Considered by critics to be an accurate portrayal of frontline medical conditions, A Surgeon in Khaki is New Zealand surgeon Arthur Anderson Martin's account of his experiences in 1914, early in World War I. Already a well-respected and widely traveled surgeon when war broke out, Martin joined the Royal Army Medical Corps. Under Field Marshal Sir John French, he served at Le Havre, Harfleur, and at the battle of the Marne. He marched to Aisne, to the new lines behind La Bassee, and finally to Flanders. During his entire service, he advocated immediate specialist surgery for the direst wounds, even under fire. In this engaging narrative, the reader experiences the daily life of war through the eyes of the medical officers who tried valiantly to help the wounded and ill on the front lines of World War I. Martin provides colorful descriptions of the soldiers and officers, harrowing details of the battles, and riveting accounts of the difficulty of treating men in a war zone. A better firsthand account of medicine during World War I is not to be found. Arthur Anderson Martin (1876-1916) served in France and Belgium during World War I. Wounded at Flers during the Somme battle on September 17, 1916, Martin died in the base hospital that same night. Glyn Harper (Lt. Col., retired) is a professor of war studies at Massey University in New Zealand and was the commanding officer of the Military Studies Institute from 1996 to 2000. He is the author of seventeen books, most recently Images of World War One: A Photographic Record of New Zealanders at War, 1914-1918."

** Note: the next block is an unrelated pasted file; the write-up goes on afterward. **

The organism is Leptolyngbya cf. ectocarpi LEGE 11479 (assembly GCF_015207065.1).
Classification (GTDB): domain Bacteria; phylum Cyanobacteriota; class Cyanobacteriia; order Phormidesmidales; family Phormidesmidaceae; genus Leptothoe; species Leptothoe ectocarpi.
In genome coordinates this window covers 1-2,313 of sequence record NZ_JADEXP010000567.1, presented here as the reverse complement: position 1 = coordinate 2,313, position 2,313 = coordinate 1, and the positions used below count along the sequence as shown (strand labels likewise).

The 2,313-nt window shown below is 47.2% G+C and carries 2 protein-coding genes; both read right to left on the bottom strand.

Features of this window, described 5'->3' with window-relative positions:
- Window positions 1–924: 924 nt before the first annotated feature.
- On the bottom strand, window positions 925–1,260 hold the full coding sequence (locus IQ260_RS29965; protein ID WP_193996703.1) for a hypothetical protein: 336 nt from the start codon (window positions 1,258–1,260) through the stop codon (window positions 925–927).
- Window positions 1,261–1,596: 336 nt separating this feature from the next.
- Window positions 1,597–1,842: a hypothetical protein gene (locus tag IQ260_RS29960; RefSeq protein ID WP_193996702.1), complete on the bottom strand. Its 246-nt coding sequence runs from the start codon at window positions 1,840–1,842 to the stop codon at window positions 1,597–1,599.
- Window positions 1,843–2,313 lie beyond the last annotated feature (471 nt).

A Surgeon in Khaki
University of Nebraska Press
Ethics & moral philosophy
Through France and Flanders in World War I